When is a beach unit not a “Beach Unit”?
Some confusion can arise at times over the naming and organisation of Royal Air Force beach units.
In 1943 new R.A.F. beach units were formed in the U.K. to operate with Army ‘Beach Groups’. At the same time, in the Middle East, R.A.F. components were formed to operate with the Army in ‘Beach Bricks’. R.A.F. beach units were also formed in North Africa.
The North African beach units were named ‘Auxiliary Embarkation Units’ because their function was related to the conventional type of movement control unit in the R.A.F. - the ‘Embarkation Unit’. The name was therefore logical, though rather prosaic.
The Middle East beach units were not given a proper name of their own and each was identified only as the ‘R.A.F. Component’ of a Beach Brick.
The U.K. beach units were named ‘Beach Units’ which was simple and direct and gave a hint of mystery and dash which was further enhanced when they were renamed ‘Beach Squadrons’.
Units with each of these three different designations, i.e. ‘R.A.F. Beach Unit’, ‘Beach Brick, R.A.F. Component’ and ‘Auxiliary Embarkation Unit’ took part in the invasion of Sicily in July 1943 and at Salerno in September 1943. In 1944 and after, all existing R.A.F. beach units were named ‘Beach Unit’ or ‘Beach Squadron’
In August 1943 it was decided to change R.A.F. Beach Unit organisation to conform to Army beach organisation. An Army Beach Sub Area Headquarters controlled two or more Army Beach Groups, so an R.A.F. Beach Unit would now consist of a Headquarters and two or more numbered Beach Sections. The R.A.F. Beach Unit Headquarters would work with the Army Beach Sub Area Headquarters and the R.A.F. Beach Sections would each be attached to an Army Beach Group. An R.A.F. Beach Unit was now a larger organisation and the new R.A.F. Beach Sections were equivalent in size to the original R.A.F. Beach Units (and the R.A.F. Components of Beach Bricks).
After the reorganised U.K. R.A.F. Beach Units came under the control of 2nd T.A.F. in February 1944, there was debate about the most appropriate ‘nomenclature’ for these units and their sections and sub-sections. The final result of this was that from early April 1944 the 2nd T.A.F. Beach Units were renamed Beach Squadrons and their Beach Sections were renamed Beach Flights.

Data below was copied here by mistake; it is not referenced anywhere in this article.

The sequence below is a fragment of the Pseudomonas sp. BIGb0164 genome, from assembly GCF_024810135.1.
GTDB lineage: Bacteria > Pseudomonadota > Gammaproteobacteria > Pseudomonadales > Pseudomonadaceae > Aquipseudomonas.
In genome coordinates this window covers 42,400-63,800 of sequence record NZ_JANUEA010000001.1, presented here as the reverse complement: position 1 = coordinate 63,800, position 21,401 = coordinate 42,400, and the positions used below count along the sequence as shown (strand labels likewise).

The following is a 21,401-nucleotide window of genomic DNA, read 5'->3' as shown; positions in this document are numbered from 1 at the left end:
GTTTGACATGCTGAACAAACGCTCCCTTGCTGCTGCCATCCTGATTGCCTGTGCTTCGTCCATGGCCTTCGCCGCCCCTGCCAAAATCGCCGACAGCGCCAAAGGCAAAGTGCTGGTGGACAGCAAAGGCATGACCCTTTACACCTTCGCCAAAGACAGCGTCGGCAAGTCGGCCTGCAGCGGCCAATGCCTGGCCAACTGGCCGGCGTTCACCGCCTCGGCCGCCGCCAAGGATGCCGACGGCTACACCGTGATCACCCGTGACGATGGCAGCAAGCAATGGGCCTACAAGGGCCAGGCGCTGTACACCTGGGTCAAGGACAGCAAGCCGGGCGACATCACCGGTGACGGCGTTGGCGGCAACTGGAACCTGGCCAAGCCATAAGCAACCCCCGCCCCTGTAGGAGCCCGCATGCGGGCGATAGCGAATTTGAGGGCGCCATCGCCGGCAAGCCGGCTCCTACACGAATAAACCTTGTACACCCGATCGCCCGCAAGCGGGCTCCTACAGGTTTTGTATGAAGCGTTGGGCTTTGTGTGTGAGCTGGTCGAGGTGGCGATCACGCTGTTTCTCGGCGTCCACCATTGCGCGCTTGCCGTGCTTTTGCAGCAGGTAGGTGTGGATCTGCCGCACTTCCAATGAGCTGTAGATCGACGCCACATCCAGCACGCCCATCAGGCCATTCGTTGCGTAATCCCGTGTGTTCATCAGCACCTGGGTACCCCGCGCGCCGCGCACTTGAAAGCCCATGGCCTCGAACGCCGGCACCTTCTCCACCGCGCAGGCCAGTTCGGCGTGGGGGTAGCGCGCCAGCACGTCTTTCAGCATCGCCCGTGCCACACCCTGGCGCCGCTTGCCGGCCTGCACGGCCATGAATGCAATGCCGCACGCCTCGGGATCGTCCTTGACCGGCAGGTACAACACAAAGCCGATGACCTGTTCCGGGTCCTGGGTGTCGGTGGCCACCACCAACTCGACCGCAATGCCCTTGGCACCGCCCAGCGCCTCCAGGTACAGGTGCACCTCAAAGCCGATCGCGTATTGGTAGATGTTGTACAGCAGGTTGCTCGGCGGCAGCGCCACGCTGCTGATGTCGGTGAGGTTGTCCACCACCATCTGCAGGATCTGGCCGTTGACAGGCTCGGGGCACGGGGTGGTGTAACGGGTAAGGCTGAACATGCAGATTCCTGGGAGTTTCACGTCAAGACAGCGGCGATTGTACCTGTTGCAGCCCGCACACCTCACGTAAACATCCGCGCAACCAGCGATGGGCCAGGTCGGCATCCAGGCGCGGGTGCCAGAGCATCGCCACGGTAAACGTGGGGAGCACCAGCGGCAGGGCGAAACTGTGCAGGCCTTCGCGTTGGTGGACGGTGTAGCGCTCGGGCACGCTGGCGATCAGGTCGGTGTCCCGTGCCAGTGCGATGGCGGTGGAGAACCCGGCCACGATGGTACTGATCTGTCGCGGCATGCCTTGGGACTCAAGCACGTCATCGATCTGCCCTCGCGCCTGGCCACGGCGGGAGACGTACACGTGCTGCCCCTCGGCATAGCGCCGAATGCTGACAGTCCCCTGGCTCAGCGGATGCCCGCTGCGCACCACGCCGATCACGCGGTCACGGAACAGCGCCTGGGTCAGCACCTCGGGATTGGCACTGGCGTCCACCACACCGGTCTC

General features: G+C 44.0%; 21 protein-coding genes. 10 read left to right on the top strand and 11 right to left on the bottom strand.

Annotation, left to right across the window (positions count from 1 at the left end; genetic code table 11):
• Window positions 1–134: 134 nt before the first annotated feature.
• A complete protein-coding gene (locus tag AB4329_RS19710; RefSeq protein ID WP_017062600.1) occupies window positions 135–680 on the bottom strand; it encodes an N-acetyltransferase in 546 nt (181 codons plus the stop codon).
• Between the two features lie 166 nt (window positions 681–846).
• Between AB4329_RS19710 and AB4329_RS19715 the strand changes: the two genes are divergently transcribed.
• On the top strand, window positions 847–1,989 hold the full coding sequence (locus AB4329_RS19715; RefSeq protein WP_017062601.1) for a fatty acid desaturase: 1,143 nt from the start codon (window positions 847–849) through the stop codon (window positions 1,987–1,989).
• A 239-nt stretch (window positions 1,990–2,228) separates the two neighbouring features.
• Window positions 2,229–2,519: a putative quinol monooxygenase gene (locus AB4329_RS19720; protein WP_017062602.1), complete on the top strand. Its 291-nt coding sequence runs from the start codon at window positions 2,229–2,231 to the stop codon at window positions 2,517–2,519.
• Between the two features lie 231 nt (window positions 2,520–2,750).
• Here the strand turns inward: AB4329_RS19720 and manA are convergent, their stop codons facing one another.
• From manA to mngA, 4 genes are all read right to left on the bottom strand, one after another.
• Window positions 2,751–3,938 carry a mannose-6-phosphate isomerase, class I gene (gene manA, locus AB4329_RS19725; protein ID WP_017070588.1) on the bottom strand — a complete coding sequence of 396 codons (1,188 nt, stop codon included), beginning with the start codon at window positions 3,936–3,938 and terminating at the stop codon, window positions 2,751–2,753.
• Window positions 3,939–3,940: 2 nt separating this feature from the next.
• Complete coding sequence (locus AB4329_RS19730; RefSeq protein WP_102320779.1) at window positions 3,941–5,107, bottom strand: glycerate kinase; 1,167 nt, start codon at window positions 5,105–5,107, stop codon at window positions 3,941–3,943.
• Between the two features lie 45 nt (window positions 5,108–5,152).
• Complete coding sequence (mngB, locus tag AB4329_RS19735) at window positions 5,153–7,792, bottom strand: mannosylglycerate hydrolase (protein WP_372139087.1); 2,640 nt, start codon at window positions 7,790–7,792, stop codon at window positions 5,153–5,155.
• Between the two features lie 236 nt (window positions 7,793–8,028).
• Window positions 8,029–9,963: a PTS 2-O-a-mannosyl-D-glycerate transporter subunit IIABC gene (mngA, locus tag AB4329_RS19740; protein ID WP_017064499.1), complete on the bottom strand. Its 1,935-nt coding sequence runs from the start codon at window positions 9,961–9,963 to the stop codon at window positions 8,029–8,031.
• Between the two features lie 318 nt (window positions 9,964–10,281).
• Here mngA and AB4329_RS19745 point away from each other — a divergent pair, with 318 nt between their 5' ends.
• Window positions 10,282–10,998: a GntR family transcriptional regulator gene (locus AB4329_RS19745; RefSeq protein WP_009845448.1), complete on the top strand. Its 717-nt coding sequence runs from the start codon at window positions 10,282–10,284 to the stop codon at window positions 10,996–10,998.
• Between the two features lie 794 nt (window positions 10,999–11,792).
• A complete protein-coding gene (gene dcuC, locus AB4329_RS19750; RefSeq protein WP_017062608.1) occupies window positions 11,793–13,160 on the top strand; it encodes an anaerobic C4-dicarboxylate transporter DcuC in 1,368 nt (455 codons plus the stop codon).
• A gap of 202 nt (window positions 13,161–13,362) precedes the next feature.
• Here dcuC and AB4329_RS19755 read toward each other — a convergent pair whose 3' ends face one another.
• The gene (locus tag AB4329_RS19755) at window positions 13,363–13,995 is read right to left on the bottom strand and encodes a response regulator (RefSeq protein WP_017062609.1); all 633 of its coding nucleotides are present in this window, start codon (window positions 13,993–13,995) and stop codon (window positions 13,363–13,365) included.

These changes in name and organisation, and the differences in official use of the name ‘Beach Unit’ as opposed to the general use of the term ‘beach unit’ have caused confusion.
In Normandy, apart from a small number of Beach Squadron H.Q. personnel, most men belonged in the first place to a particular Beach Flight. The two Beach Flights in each Beach Squadron operated fairly independently, attached to different Army Beach Groups assigned to different beach sectors, so it is not always known or remembered that these were component parts of a parent Beach Squadron.
Men who had belonged to one of the original beach units that had been disbanded and reformed into one of the new Beach Sections (later renamed Beach Flights) may well have continued to consider themselves as belonging to a “Beach Unit” and after the War may have forgotten the change of name.
All this potential confusion may result in a misleading reference to, for example, No. 101 R.A.F. Beach Unit. Correctly, this would be 101 Beach Flight of No. 1 R.A.F. Beach Squadron.
To add to the confusion over unit names, the uninitiated may be misled by the rather too specific titles of R.A.F. officer ranks. The original beach units were commanded by Squadron Leaders or Flight Lieutenants. The 2nd T.A.F. beach units, ultimately named Beach Squadrons, were each led by a Wing Commander. Subordinate to him, the two Beach Flights in a Beach Squadron were each commanded by a Squadron Leader. A Squadron Leader may have been very much in charge on his section of the beach but he was not the commander of a Beach Squadron, he was the commander of a Beach Flight.
Meanwhile, in the Mediterranean, all the previous beach units in that theatre had been replaced by a single Beach Unit commanded by a Squadron Leader and consisting of three Beach Sections, each commanded by a Flight Lieutenant.
I hope that’s clear!